Yes, it was such a long drought with no sign of the monsoon. But I refused to give up because there was nothing to fall back on. I had no friends, no role models, no mentors. And my educational qualification could not have earned me a well-paying job (I didn’t know back then that advertising accepted people like me), and finding a job in West Asia was the last thing I wanted to do. So, in spite of the setbacks, I decided to write book after book. Then, in 2010, I found Kanishka Gupta, a literary agent who had just set up shop and was dreaming of landing his first book deal. The combination of two literary novices worked. He got me multiple deals for one of my manuscripts and within a month three of my manuscripts were sold. I am glad that I stuck to writing and joined advertising. I would have been a certain failure in any other profession.

“The Blind Lady’s Descendants” had autobiographical elements, set as it was in your home town. Is that true of “The Small-Town Sea” as well?

The setting of The Small-Town Sea is the town I grew up in, and the structure of the family portrayed in the book is strikingly similar to mine. Plus, there is a writer in the book who has had similar difficulties in getting his books published and whose small literary achievements bear a resemblance to mine. That way The Small-town Sea is autobiographical. But I think the fate of the protagonist is something that can befall anyone, anywhere.

In “The Small-town Sea, you write about an author who is under-appreciated. Can I say the character stems from your experience in the early years of your literary journey?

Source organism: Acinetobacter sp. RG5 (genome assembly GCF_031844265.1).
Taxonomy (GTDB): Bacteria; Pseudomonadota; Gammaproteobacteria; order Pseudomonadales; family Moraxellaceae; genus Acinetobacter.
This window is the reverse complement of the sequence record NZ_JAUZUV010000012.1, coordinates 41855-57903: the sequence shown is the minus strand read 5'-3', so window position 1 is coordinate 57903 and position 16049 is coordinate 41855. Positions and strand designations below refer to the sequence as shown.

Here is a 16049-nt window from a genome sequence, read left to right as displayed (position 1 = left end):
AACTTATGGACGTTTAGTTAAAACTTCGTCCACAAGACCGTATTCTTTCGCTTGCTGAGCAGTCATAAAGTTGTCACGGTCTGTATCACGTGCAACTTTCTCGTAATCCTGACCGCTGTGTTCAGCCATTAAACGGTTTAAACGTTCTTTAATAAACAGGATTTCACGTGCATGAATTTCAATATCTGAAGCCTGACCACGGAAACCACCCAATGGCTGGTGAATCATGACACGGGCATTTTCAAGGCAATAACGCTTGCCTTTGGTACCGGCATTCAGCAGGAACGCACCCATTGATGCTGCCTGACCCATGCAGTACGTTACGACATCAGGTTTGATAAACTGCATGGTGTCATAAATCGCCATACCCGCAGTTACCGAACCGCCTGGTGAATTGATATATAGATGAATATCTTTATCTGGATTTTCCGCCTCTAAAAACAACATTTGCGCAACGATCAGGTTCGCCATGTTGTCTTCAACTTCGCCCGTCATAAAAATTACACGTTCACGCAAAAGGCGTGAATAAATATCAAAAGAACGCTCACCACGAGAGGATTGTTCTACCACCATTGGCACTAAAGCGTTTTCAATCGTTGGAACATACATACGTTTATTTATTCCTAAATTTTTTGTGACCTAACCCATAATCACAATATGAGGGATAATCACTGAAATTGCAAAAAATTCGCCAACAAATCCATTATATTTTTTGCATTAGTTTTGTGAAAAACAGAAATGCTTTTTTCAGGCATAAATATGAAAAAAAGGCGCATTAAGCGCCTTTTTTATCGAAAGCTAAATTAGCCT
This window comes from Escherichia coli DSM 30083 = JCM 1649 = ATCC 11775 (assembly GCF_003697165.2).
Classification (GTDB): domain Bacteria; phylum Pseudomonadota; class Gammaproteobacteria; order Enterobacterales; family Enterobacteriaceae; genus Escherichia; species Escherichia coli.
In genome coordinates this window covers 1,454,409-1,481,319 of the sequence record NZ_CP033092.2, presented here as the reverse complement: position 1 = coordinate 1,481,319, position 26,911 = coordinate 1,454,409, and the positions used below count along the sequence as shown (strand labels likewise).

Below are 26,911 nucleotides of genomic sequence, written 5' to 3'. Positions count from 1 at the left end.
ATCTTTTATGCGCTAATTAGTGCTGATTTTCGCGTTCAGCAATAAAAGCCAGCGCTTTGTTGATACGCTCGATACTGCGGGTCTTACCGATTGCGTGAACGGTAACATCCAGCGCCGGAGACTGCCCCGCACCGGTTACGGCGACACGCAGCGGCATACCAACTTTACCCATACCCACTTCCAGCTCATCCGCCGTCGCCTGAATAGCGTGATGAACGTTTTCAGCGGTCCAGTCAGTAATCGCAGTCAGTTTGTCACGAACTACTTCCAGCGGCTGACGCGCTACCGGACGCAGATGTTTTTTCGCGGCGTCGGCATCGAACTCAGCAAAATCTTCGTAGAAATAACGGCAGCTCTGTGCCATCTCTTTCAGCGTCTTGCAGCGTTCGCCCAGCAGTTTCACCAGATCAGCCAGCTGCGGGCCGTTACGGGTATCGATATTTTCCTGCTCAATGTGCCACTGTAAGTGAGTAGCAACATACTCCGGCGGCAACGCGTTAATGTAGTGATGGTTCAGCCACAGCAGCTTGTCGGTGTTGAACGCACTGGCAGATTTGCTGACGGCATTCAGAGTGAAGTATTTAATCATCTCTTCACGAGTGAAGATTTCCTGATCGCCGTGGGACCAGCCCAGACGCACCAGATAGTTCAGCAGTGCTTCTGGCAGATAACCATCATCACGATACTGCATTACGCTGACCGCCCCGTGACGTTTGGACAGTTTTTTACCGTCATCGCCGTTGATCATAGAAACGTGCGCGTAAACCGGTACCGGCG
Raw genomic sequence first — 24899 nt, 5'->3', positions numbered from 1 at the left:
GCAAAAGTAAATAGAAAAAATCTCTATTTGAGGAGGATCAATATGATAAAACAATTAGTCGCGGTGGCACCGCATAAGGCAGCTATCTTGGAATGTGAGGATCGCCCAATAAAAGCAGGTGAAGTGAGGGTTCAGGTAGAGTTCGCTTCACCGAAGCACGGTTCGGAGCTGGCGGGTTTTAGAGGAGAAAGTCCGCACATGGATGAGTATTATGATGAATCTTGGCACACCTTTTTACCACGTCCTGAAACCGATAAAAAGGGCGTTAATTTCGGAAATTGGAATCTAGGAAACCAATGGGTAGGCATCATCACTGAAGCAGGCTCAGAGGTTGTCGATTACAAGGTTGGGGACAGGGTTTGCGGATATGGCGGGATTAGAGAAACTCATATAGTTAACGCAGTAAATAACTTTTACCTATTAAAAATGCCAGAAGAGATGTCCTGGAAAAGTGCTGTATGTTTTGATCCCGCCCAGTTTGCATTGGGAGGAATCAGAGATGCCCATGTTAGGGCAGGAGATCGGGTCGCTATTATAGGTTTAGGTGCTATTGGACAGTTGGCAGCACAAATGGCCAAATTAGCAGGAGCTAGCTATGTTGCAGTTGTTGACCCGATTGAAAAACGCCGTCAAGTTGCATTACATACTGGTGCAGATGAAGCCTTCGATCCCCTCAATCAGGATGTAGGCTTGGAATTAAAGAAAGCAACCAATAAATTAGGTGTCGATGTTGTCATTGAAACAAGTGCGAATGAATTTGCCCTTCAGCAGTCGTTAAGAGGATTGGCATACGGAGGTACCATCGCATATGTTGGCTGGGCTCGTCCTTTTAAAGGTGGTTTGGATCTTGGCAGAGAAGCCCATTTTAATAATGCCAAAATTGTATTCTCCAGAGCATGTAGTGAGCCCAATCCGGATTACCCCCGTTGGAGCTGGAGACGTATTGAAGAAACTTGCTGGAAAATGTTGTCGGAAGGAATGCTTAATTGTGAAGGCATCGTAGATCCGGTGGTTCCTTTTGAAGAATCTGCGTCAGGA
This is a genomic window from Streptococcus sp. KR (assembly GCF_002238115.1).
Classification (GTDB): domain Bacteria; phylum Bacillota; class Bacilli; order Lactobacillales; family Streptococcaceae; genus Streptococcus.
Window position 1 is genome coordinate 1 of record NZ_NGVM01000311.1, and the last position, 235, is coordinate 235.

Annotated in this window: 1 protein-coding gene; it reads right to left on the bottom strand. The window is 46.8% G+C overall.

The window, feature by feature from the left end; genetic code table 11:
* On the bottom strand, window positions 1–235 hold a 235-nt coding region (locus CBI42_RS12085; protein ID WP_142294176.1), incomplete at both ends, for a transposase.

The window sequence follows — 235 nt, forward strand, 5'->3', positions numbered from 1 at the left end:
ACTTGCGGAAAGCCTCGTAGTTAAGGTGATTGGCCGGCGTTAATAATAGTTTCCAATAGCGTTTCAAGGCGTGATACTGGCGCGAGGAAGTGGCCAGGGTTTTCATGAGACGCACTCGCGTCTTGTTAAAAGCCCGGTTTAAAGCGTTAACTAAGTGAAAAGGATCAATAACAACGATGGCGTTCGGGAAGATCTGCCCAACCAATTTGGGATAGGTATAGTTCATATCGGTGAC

Not really. I wanted the character to be slightly embittered chiefly because of his illness.

In most literary works as also in the arts, death is the destination. In your works, death is the beginning.

True, death plays a very important role in my books, especially in my last two books. And in both The Blind Lady’s Descendants and The Small-Town Sea, deaths don’t happen unexpectedly (with some exceptions, of course), they come after proper warnings, and those deaths are what keep these stories moving.

I believe every death hands you an evaluation sheet. At least it does to me. Every time I hear about someone’s death I subconsciously start summing up the deceased’s life. While I attend a funeral, I try to imagine how the deceased must have evaluated his or her life. Deaths give you storylines.

You invest your work with minute detailing. For instance, while talking of Vappa’s death, you write: “When the men lifted the santhok on to their shoulders I found myself a good head shorter than the rest of the pall bearers....” Does such detailing stem from hours, days, maybe years of loneliness? There is that silent anguish....

One thing I never fail to notice in funerals is how almost every child wants to carry the bier. Probably that makes them feel grown-up and important. But they are normally elbowed away and it’s the lost opportunity that pains them more than the death. Such detailing comes straight from life. My job is reduced to finding the right situations and plugging them in.